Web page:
On last Monday (22/11/17) Somalia’s finance minister announced his 2018 budget. In his statement,
He explained how they would spend the budget as well as where they expected this year’s income. In addition to the 620 million expected to be collected in taxes, the minister disclosed further 62.3 million expected from three countries: Saudi Arabia 32 million, Turkey 20 million and Qatar 10 million.
However, the contributions from the UN and the West, which are the main backers of the government and its biggest financers, were not included in the budget so where the western donor’s money gone and why is it not in the budget? The answer is that their money cannot be counted on because of two reasons.
Firstly, the west believes that Somalia’s finance management systems are too weak to permit budget support thus, they use other ways to deliver their assistance and support the government. For example, in 2016, Somalia received US$ 1.3 billion –two times of the government budget- as Official Development Assistance (ODA).
Only 8% of this money was channelled through the Somali treasury and the rest was delivered through donor agencies and their partners. Not all the 8% was independently managed by the treasurer but 92% of it (50.4 million) was delivered through these channels: “projects financed through the World Bank Multi Partner Fund (MPF), general budget support provided by Saudi Arabia and sector budget support provided by Turkey”.
The second reason is unpredictability. Even the small fraction that the donors allocate to fund through the government cannot be relied on. In 2015, the international community planned to deliver 15% of the ODA of 2016 through the treasury but that fell to only 8% as explained above. This is because contributions from the West come with series of conditions which require being met before their dispensations, thus making it unreliable as no one sure whether these conditions will be met or not.
Moreover, Western donors constantly review their aid budget and make changes their objectives and priorities according to their wishes rather the recipient’s needs. This means, if one donor changes its aid policy towards your country or its priority moves from your country to another, what you were expecting from them would be reduced at best if not cancelled it all.
What makes, even more, harder for the ministry to meet the attached conditions is that the donors are not united in what they provide. For example, the $1.3 billion that Somalia received last year was paid by 45 different organisations representing different countries and the UN. Each of these organisations demands its own discussion, designing and their particular rules, procedures and approaches. Therefore, the possibility of receiving anything is minimal. The main underlying reason of why the international community does not channel aid through the Somali treasury is that the donors perceive that widespread corruption flourishes in the country.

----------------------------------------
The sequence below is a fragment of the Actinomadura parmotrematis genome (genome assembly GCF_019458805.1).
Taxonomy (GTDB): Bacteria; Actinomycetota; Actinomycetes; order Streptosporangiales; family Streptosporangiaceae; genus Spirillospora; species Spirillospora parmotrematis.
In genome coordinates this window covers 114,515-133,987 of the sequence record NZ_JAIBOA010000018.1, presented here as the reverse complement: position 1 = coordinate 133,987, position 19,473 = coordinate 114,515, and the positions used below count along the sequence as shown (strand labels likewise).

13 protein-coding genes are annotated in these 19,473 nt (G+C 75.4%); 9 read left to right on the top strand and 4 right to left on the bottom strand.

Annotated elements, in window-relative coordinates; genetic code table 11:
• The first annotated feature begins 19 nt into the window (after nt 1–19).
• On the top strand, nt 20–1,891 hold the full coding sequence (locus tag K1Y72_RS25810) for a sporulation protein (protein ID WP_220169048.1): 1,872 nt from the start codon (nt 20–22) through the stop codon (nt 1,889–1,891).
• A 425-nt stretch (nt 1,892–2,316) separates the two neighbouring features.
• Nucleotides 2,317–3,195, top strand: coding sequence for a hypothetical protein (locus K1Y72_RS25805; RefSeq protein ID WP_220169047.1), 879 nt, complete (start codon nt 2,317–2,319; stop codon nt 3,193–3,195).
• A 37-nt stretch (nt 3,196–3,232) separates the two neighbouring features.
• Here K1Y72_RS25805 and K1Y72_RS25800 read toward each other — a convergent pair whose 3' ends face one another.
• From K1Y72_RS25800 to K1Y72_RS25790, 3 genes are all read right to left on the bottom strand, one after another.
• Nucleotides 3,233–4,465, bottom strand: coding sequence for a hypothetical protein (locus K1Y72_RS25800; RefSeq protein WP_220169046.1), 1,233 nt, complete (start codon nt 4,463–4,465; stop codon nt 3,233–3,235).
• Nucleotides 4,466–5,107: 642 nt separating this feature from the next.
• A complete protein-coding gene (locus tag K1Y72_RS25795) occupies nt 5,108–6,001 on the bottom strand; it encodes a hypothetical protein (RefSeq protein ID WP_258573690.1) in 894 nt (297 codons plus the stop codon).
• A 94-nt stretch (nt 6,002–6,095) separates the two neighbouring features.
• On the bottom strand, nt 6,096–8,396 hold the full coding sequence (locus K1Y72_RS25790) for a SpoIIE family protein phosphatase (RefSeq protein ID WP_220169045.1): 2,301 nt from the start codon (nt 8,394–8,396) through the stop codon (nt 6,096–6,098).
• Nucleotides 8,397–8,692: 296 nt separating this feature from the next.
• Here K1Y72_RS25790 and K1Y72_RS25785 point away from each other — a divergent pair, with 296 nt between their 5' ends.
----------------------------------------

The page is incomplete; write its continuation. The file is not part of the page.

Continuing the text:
This negative perception of the West, which becomes an excuse for not directly infusing ODA into the treasury, is not pertinent to Somalia. Over 75% of donor support in Africa is provided as project aid rather than through government budgets. This forced many African countries not to count on the donors’ support. Uganda, for example, which is a long-standing large recipient of aid, discounts up to 50% on donor commitment. Similarly, Ethiopia, which is believed to be the least corrupt country in Africa, discounted several times up to 75% of the European Commission Aid expecting only 25% to arrive on time.
Although donor governments have every right to know where and how their taxpayers’ money is spent, the current method does not guarantee that every penny ends up in the right hands thus reaching the intended people. But it is undermining the Somali government, as the unpredictability of aid makes hard for it to deliver its services.
Somalia stands today where Rwanda was standing when the current regime came to power in the mid 1990s. That time the international community was nervous about Rwanda. The country just emerged from the devastating civil war, which claimed the lives of million people within three months and destroyed all government institutions.
The new rulers were minority elites with no track record of governance and plenty of reasons for feeling vengeful against the Hutu majority who massacred their fellow Tutsi. Hence every country was reluctant to get too close and finance its budgets directly instead they chose the easy options: in the words of Giles Bolton “do few projects, continue to meet humanitarian needs, fund other bits and pieces here and there” -exactly as they are doing now in Somalia.
It continued in this way until UK government took a bold and brave decision in the 2000s, in which it started to provide a long-term support direct to the Rwandan government’s budget. That move became a gamble worth taking since it encouraged other donors to follow and provided Rwanda for the funding it required to rebuild itself.
Somalia is rebuilding gradually and its institutions are improving year by year but without receiving from its international partners the necessary funding to deliver the services that Somali people desperately need, it will be hard for it to win the support of its people and speed up the recovery process. Therefore, a country, which, like the UK in Rwanda, takes the lead and provides the financial support that Somali government needs is central to its success.
Ibrahim Aden Shire
BA in International Development